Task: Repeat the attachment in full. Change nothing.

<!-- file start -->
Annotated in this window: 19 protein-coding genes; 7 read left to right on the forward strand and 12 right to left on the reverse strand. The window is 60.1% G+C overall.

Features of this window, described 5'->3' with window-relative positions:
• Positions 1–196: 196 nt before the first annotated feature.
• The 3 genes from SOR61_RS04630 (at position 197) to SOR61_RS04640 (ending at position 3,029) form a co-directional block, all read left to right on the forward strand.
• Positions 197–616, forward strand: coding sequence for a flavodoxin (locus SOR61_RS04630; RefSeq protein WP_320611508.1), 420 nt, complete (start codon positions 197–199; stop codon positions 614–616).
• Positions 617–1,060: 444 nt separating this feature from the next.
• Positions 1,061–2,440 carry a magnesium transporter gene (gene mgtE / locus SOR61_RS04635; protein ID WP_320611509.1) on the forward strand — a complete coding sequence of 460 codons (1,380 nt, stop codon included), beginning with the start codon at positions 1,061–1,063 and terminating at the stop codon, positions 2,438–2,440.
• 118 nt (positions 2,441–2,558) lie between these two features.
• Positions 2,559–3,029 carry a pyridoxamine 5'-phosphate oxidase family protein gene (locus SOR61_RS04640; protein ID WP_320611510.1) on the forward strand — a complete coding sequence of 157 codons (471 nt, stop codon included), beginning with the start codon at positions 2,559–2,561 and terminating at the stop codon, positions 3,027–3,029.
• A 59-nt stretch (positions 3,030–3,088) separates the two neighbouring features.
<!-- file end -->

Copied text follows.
Annotated in this window: 19 protein-coding genes; 7 read left to right on the forward strand and 12 right to left on the reverse strand. The window is 60.1% G+C overall.

Features of this window, described 5'->3' with window-relative positions:
• Positions 1–196: 196 nt before the first annotated feature.
• The 3 genes from SOR61_RS04630 (at position 197) to SOR61_RS04640 (ending at position 3,029) form a co-directional block, all read left to right on the forward strand.
• Positions 197–616, forward strand: coding sequence for a flavodoxin (locus SOR61_RS04630; RefSeq protein WP_320611508.1), 420 nt, complete (start codon positions 197–199; stop codon positions 614–616).
• Positions 617–1,060: 444 nt separating this feature from the next.
• Positions 1,061–2,440 carry a magnesium transporter gene (gene mgtE / locus SOR61_RS04635; protein ID WP_320611509.1) on the forward strand — a complete coding sequence of 460 codons (1,380 nt, stop codon included), beginning with the start codon at positions 1,061–1,063 and terminating at the stop codon, positions 2,438–2,440.
• 118 nt (positions 2,441–2,558) lie between these two features.
• Positions 2,559–3,029 carry a pyridoxamine 5'-phosphate oxidase family protein gene (locus SOR61_RS04640; protein ID WP_320611510.1) on the forward strand — a complete coding sequence of 157 codons (471 nt, stop codon included), beginning with the start codon at positions 2,559–2,561 and terminating at the stop codon, positions 3,027–3,029.
• A 59-nt stretch (positions 3,030–3,088) separates the two neighbouring features.